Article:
Institute of Fundraising to review guidance after rejection of door-to-door complaint

The Fundraising Standards Board says that the IoF's code was not breached, but does not address the question of 'no cold callers' stickers

Door-to-door fundraising
Door-to-door fundraising

The Institute of Fundraising will review its rules and guidance on door-to-door fundraising after the Fundraising Standards Board rejected a complaint from someone who was approached by a doorstep fundraiser despite displaying a "no cold callers" sticker.

In an adjudication published today, the FRSB recommended that the IoF revisit its code in the light of a complaint from a person who was approached by a fundraiser working for the agency Home Fundraising on behalf of Marie Curie Cancer Care.

The complainant alleged that the fundraiser knocked on their door at 7pm when it was dark, ignored the "no cold callers" sticker displayed on the front door and did not leave when requested.

The complainant, who had asked for compensation from both Marie Curie and Home Fundraising, said that they had been visited by fundraisers from the agency on two further occasions since making a formal complaint to it.

The FRSB board considered the complaint as a potential breach of the "respectful" principle of the IoF code, and whether it breached section 16.0 (public collections) of the code, which says that "collectors ought to, when asked to do so, terminate their approach in a polite manner".

The FRSB ruled that the code had not been breached in either case, but said that it did not specifically address the issue of "no cold callers" stickers.

In response, the IoF said today that it would set up a working group to review its rules and guidance on door-to-door fundraising in its Code of Fundraising Practice.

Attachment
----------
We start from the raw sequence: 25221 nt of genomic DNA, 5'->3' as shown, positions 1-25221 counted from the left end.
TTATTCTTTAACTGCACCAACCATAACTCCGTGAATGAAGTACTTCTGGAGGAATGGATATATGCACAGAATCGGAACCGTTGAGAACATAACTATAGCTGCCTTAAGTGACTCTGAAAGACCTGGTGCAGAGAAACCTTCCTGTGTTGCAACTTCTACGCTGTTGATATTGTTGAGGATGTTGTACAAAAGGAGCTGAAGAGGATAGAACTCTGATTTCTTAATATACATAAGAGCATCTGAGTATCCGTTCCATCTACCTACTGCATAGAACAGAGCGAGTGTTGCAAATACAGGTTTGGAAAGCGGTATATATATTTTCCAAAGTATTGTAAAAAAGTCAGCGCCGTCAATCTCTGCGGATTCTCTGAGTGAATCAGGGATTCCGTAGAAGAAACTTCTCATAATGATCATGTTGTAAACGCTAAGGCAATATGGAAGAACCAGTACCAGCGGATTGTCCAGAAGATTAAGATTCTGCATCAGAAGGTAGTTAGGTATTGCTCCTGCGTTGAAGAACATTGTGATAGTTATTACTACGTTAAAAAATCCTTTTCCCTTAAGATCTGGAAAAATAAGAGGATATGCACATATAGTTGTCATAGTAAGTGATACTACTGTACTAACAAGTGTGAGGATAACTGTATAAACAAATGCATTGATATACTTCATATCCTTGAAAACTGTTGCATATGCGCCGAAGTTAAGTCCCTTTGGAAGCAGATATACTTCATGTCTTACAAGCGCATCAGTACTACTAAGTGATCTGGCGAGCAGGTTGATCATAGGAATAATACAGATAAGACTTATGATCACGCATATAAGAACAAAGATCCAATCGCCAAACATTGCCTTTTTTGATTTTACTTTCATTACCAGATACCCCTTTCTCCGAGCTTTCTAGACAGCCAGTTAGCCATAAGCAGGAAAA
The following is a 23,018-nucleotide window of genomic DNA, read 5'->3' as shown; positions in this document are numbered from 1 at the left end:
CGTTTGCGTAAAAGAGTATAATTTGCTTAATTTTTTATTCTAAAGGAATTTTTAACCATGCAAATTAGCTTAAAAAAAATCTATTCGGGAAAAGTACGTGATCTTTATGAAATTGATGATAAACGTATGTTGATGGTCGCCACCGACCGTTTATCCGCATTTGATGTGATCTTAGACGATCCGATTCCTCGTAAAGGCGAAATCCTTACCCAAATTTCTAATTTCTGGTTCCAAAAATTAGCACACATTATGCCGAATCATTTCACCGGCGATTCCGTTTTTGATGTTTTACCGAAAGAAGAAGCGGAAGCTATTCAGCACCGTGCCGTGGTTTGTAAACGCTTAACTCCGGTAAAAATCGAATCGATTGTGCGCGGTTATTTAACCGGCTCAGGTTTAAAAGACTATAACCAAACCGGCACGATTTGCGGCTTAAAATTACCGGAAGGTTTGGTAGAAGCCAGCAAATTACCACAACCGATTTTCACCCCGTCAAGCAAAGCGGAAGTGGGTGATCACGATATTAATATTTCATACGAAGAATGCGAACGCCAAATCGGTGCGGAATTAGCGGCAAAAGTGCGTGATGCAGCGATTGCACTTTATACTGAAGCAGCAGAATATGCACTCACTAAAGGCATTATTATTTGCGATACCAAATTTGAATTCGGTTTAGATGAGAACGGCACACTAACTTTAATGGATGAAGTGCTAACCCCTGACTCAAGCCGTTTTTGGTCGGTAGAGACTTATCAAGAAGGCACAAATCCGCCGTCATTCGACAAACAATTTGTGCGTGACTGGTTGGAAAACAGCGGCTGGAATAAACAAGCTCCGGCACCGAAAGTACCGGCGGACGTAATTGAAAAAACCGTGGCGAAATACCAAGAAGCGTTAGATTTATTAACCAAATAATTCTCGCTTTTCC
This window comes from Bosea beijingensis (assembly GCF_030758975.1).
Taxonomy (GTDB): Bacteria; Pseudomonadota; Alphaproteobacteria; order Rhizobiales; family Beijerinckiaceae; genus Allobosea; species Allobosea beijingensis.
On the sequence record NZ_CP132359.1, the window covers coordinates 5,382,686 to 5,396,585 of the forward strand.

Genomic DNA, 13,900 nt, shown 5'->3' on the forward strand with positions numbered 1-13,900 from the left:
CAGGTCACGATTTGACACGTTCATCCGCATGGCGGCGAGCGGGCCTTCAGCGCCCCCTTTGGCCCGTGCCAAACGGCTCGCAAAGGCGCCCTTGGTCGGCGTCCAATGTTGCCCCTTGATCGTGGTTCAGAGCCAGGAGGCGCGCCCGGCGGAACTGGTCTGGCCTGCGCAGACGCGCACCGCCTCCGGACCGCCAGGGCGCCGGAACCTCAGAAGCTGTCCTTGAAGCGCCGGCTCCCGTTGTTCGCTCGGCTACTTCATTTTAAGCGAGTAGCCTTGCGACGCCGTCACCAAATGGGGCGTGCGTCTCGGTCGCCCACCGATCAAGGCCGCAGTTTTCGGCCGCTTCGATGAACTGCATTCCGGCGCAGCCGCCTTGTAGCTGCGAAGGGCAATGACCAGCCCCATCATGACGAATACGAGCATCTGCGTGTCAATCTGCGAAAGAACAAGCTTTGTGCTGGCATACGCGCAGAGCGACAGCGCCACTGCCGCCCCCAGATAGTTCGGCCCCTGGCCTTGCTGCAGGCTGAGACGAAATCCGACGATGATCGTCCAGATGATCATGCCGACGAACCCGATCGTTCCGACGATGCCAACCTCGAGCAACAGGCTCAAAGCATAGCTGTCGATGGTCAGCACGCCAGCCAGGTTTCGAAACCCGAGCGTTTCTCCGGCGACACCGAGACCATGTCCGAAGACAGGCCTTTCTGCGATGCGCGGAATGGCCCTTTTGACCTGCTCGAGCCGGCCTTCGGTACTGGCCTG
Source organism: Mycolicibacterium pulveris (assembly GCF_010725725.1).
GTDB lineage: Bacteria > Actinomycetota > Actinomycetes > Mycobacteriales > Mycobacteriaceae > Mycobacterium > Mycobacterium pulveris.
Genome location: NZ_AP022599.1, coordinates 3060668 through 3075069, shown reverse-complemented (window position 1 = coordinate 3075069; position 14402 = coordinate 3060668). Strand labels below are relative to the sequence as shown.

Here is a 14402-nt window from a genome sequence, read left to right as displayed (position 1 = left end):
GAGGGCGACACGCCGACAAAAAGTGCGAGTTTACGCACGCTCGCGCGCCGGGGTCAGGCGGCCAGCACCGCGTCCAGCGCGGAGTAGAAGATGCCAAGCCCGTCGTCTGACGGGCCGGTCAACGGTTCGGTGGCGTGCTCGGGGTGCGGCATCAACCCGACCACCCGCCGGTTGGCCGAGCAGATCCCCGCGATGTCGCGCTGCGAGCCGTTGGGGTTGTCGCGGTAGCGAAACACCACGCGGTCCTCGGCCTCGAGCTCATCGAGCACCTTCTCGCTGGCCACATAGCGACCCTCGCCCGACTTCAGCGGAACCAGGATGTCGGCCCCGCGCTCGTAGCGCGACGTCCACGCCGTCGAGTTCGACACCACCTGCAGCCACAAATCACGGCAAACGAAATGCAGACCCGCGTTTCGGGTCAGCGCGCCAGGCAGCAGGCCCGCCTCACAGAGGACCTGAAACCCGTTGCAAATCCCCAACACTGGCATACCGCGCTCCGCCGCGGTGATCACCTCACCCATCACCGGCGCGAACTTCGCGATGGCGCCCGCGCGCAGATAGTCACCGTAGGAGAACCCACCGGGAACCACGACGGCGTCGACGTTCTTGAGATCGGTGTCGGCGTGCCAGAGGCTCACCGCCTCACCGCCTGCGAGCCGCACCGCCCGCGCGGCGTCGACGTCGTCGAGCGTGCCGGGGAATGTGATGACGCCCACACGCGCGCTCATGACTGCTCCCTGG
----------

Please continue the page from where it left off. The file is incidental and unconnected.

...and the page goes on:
The IoF said the working group would include representatives from the FRSB, the Professional Fundraising Regulatory Association, fundraising suppliers and agencies, and charities. It said the group would report back later this year.

Peter Lewis, chief executive of IoF, said: "Door-to-door fundraising provides a vital source of income for many charities around the UK. This review will make sure the Code of Fundraising Practice continues to set standards of practice that will maintain and grow the high levels of public trust and confidence charities currently enjoy."

A statement from Home Fundraising said the agency was satisfied with the outcome. "Any complaint from a member of the public is taken very seriously and investigated by Home Fundraising in line with our policy and standards," it said.

It said that the agency believed that the issues raised by the FRSB were wider in scope than an isolated complaint from one individual, and that Home would "welcome the opportunity to be involved in a wider debate with all the regulatory bodies and other relevant stakeholders on the issues raised by the FRSB".

The statement quoted Dominic Will, joint managing director of Home, saying it was important that, in the interest of protecting fundraising income and best practice, "for regulatory policy to be developed from the basis of empirical evidence and not echoing a vocal minority that simply do not like any forms of mass market fundraising".

Fabian French, director of fundraising at Marie Curie Cancer Care, said in a statement: "We welcome the FRSB’s adjudication, which does not uphold a complaint filed against Marie Curie and acknowledges the charity’s effective and sensitive handling of the original complaint."

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